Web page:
Monday, December 8, 2008

George's Summer in live music #3: The Hold Steady

My Hold Steady fandom is belied by my record collection, since I only own their most recent two albums--the epic Boys and Girls in America, and their fine 2008 effort Stay Positive. I categorize them alongside Spoon and Andrew Bird in that what little of their catalog I own I enjoy immensely, yet I haven't managed to take get off my ass and buy up their other stuff. Soon enough! But that didn't stop me from snagging a few tickets for their Charleston show...it was worth the fifteen bucks and ten minute commute.

The Pour House on James Island (municipally part of Charleston) is, as a venue, friendlier to its audience than its acts. The floor stretches back a good fifty yards and you're never more than a few feet from the bar. The stage, however, isn't elevated more than a few feet and seems a bit tight, low and claustrophobic. Admittedly I've been on a run of seeing mega-acts (see Waits and Radiohead) who play venues with cavernous stages. But the Pour House is a true low-to-mid level rock venue. The acts they book usually have a pretty esoteric following, if anything more than local.

But as Pour House bookings go, The Hold Steady was a big get. I'd guess they're the kind of act that could have played a larger area venue, like the Music Farm. They might have opted for the intimacy the Pour House offers...they are, after all, a rocking bar band who made it big. A bar band savant, to be sure. While Craig Finn's lyrics do center heavily around partying, he injects a very relatable poignancy that defines his songwriting style. It's not pretentious, but it certainly isn't mindless.

Back to the gig: The sweaty crowd was excitable, seemed every person was jockeying for a spot closer to the action. I was three or four heads back, just to the right of center stage. The Love Ones opened, a quintet of spirited youngsters who wouldn't have sounded out of place on the Tony Hawk Pro Skating 3 soundtrack (the best game in the series by the way) and likely have a few Clash and Rancid tunes in the ol' iPod. A Superchunky kind of upbeat punk outfit, they aren't particularly my cup of tea but they certainly played their hearts out. Closed out with a cover (I couldn't put my finger on the name of the tune but I've definitely heard it somewhere) accompanied by Franz Nicolay and Tad Kubler from the headliners.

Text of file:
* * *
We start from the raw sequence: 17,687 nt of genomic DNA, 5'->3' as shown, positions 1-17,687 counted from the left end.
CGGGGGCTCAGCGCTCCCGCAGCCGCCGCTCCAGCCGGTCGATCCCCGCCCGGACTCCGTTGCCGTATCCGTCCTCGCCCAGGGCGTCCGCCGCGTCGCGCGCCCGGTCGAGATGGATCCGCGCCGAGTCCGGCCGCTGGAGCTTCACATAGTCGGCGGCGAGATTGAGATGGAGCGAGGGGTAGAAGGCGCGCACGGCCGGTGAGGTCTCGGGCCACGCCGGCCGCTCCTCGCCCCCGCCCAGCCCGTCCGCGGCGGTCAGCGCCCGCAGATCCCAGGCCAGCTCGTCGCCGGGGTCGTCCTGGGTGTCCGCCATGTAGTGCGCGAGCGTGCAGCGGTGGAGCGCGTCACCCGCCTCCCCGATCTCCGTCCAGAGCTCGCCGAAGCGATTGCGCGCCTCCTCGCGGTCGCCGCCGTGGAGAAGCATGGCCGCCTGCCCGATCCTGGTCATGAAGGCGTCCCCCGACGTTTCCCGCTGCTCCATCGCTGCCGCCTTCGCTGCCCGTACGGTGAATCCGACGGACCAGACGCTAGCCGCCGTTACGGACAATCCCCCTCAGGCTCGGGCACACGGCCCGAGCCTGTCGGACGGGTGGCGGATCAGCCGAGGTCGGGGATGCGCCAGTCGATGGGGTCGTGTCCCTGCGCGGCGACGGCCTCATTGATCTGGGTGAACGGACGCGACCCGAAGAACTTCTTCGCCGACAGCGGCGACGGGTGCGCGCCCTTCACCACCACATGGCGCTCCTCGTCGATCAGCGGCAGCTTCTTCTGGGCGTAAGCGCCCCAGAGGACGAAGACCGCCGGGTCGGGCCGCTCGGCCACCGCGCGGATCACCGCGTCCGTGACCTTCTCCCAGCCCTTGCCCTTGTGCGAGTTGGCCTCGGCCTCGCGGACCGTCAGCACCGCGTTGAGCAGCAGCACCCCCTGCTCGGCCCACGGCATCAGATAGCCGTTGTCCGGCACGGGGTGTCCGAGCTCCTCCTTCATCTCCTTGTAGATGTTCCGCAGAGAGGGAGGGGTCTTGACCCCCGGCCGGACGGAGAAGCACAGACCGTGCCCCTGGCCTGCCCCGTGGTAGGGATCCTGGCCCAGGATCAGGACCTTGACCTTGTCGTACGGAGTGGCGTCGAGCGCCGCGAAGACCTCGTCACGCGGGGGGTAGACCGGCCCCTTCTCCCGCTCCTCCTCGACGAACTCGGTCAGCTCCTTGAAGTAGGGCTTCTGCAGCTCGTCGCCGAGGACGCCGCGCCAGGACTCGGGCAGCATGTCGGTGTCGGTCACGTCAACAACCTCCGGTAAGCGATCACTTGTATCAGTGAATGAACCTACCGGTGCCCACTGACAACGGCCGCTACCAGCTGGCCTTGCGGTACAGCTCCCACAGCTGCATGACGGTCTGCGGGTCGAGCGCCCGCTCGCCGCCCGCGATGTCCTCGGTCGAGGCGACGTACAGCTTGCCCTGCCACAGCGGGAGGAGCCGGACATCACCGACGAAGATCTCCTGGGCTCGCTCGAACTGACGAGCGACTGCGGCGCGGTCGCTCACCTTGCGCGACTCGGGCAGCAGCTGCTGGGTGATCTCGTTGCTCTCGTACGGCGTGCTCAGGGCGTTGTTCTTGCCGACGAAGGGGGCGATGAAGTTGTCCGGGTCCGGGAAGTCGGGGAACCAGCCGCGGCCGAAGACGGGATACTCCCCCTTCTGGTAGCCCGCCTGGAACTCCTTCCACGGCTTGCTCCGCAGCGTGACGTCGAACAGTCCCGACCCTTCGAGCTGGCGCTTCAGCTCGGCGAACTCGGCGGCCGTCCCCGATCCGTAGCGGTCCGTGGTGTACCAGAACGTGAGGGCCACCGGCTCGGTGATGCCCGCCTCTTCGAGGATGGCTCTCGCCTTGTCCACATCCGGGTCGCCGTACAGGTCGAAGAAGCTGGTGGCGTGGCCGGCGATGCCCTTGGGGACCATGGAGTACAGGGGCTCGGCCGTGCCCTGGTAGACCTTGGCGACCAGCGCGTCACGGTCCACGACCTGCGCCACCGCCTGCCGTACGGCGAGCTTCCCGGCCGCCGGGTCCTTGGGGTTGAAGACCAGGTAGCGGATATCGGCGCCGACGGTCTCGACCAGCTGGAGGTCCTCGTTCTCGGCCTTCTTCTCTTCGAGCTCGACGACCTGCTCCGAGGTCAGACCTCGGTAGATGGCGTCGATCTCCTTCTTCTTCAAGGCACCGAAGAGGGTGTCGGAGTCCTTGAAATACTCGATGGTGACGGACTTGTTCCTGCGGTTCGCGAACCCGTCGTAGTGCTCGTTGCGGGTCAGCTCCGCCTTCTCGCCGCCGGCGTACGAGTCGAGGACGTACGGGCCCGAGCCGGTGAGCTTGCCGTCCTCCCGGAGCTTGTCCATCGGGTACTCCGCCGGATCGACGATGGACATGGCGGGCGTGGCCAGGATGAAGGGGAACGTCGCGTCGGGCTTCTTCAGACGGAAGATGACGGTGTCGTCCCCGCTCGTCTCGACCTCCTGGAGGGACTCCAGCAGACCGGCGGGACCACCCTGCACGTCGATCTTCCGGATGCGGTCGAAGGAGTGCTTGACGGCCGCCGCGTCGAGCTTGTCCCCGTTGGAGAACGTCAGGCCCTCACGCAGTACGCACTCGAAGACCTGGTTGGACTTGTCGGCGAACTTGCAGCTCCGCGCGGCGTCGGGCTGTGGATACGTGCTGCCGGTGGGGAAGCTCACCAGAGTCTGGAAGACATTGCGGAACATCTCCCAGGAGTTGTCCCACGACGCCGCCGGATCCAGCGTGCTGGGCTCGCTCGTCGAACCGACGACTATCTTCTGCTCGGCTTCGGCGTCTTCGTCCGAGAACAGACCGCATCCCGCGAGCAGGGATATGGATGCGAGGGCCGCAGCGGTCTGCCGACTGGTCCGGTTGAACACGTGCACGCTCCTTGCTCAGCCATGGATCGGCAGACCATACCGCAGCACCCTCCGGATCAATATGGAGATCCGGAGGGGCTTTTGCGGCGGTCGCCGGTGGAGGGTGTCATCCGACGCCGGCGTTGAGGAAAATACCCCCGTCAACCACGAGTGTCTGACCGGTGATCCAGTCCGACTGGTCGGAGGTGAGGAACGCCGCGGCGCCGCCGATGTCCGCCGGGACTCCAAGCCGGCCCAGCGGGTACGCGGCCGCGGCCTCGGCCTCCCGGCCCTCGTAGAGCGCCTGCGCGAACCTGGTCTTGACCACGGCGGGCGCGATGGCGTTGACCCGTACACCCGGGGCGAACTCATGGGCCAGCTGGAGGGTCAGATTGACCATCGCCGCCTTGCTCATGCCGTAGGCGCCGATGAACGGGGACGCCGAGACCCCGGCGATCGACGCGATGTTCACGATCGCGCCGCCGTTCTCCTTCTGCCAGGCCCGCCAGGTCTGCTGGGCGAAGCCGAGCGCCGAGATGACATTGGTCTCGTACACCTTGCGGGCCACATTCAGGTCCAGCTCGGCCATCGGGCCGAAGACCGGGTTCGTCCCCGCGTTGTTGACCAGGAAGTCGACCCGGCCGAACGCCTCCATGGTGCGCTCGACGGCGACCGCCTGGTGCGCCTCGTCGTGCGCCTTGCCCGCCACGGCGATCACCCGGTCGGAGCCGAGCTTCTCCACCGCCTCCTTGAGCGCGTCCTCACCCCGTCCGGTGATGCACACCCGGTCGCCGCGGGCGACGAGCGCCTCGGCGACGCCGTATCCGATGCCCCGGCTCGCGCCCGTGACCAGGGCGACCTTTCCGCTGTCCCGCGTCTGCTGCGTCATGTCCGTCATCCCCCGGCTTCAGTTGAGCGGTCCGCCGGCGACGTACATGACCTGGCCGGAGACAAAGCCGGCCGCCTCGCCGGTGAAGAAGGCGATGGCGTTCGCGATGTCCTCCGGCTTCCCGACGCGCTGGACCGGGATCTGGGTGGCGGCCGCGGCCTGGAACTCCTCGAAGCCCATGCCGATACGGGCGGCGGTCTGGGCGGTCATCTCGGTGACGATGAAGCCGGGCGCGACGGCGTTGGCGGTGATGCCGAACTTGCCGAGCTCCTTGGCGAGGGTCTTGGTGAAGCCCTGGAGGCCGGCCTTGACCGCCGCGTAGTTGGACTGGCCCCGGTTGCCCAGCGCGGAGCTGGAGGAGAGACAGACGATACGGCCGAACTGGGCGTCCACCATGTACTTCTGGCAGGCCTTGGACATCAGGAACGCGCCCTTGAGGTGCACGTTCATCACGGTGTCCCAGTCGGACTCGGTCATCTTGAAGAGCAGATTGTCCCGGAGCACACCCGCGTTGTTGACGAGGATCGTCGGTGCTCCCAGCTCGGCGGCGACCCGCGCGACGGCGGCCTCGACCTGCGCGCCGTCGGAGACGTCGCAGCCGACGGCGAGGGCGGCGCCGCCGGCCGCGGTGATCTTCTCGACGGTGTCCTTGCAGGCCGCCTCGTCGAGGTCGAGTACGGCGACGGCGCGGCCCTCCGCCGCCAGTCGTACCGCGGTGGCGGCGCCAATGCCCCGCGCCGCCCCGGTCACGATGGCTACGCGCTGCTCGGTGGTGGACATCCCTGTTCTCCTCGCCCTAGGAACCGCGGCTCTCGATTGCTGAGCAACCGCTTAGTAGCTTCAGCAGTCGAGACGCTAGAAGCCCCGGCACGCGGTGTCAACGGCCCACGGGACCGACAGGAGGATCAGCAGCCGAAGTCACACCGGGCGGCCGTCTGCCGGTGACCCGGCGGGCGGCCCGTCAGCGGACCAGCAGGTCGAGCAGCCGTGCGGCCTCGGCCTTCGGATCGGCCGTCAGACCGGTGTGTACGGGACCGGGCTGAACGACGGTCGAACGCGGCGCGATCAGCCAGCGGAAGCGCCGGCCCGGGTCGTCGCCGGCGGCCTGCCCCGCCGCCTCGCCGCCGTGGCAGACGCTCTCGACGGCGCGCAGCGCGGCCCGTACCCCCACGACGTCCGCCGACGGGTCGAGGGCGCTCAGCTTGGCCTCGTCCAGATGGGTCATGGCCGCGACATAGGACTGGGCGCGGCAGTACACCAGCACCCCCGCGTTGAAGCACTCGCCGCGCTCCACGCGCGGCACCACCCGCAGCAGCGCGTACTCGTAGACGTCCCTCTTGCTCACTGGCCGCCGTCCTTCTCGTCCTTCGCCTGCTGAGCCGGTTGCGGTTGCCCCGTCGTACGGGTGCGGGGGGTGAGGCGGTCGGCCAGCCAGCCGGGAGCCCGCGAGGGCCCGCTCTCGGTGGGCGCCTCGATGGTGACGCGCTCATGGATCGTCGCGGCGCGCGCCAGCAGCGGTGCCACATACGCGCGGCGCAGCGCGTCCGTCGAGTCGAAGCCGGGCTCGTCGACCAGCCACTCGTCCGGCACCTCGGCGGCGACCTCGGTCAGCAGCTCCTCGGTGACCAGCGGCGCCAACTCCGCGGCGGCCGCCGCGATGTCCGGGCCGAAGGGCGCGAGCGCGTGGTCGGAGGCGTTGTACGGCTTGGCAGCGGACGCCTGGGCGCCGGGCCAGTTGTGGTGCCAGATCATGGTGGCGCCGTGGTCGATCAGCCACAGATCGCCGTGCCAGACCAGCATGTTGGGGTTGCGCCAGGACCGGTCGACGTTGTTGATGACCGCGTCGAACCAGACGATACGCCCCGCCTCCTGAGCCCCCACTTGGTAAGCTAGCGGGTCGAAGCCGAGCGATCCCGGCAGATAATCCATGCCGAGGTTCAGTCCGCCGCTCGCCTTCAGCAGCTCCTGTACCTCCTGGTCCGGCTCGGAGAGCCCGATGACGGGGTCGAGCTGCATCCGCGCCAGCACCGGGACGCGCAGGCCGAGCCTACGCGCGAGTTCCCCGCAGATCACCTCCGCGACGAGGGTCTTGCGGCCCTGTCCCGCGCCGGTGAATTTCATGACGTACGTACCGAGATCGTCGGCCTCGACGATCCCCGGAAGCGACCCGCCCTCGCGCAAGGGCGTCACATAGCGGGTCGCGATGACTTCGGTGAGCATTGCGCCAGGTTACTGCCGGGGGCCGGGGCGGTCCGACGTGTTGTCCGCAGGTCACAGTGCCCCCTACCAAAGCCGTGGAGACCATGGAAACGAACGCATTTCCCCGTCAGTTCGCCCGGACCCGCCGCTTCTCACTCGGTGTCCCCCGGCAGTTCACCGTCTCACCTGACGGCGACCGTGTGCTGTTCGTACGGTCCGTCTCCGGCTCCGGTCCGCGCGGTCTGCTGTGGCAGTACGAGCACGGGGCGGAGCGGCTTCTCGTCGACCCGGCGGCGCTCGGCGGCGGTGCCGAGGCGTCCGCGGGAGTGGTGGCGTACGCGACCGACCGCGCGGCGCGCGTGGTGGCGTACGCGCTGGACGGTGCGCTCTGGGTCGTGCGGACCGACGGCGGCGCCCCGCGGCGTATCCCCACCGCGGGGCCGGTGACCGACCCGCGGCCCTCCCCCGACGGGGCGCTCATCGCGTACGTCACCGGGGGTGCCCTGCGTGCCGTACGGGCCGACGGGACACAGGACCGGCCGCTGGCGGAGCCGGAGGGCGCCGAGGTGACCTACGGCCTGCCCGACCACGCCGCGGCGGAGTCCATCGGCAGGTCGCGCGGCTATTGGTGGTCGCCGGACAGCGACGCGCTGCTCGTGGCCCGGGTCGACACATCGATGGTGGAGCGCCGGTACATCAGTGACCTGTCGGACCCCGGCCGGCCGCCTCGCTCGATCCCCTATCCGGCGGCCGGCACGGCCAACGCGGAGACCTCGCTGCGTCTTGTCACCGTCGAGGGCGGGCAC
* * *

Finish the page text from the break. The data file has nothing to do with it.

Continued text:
A brief intermission let us air out a bit before the Hold Steady took the stage and set into one of the most rocking sets I've seen in years. The immediately noticed that Craig Finn looks about 10 years younger in person than he does on film, although he is 37.

That said, he is the most engaging frontman I've ever seen live. I wouldn't be surprised if he'd done a bit of stage acting in his younger years, because the man can certainly convey emotion through pantomime and facial expressions. 'Passionate' would be an understated labeling of his delivery. I'd almost say 'dire' or 'evangelical'...the guy really wants you to hear what he has to say. He crams movement into his stage presence, with spastic little gyrations and arm flails between and during lines. I see a lot of a young Elvis Costello in Craig (a comparison only aided by the black rims for which they've both become known.)

The band is rounded out by 4 rabble-rousers: Drummer Bobby Drake; Accordionist, keyboardist, and acutely mustachioed ne'er-do-well Franz Nicolay; licksman (and Radiohead detractor) Tad Kubler; and jolly bassist Galen Polivka. The group is racous and noisy, all fine musicians who are just restrained enough to serve as a nice foil for Finn. I feel like the stage was a bit too small for the band, but they savored the intimacy that a hot, dark and sweaty rock show provides.

Again, I can only draw from the past two records worth of material (and of course "Your Little Hoodrat Friend" [which was on THPS 8 according to Wikipedia]), but luckily that's where the band focused. Highlights included newish single "Sequestered in Memphis," the fine album closer to Stay Positive, "Slapped Actress," and the Law and Order plot-worthy "One for the Cutters." Boys and Girls material included my personal favorite, "You Can Make Him Like You" as well as the standbys "Chips Ahoy," "Stuck Between the Stations," and the choppy "Party Pit." Sadly lacking were four I'd have loved to have heard: "First Night," "Citrus" (which I knew was a long shot,) "Chillout Tent" (ditto) and "Southtown Girls." But again, I can't speak for the two albums worth of material I wasn't familiar with.

It was a different kind of show than I'm used to, but certainly an experience well worth the change of pace. My ears rang for a day or two--ear plugs are a good thing, friends--and I didn't smell too nice when all was said and done. But hey, I'm sure that's a sign of a successful Hold Steady experience the way a sauce-stained shirt is the sign of good barbeque.

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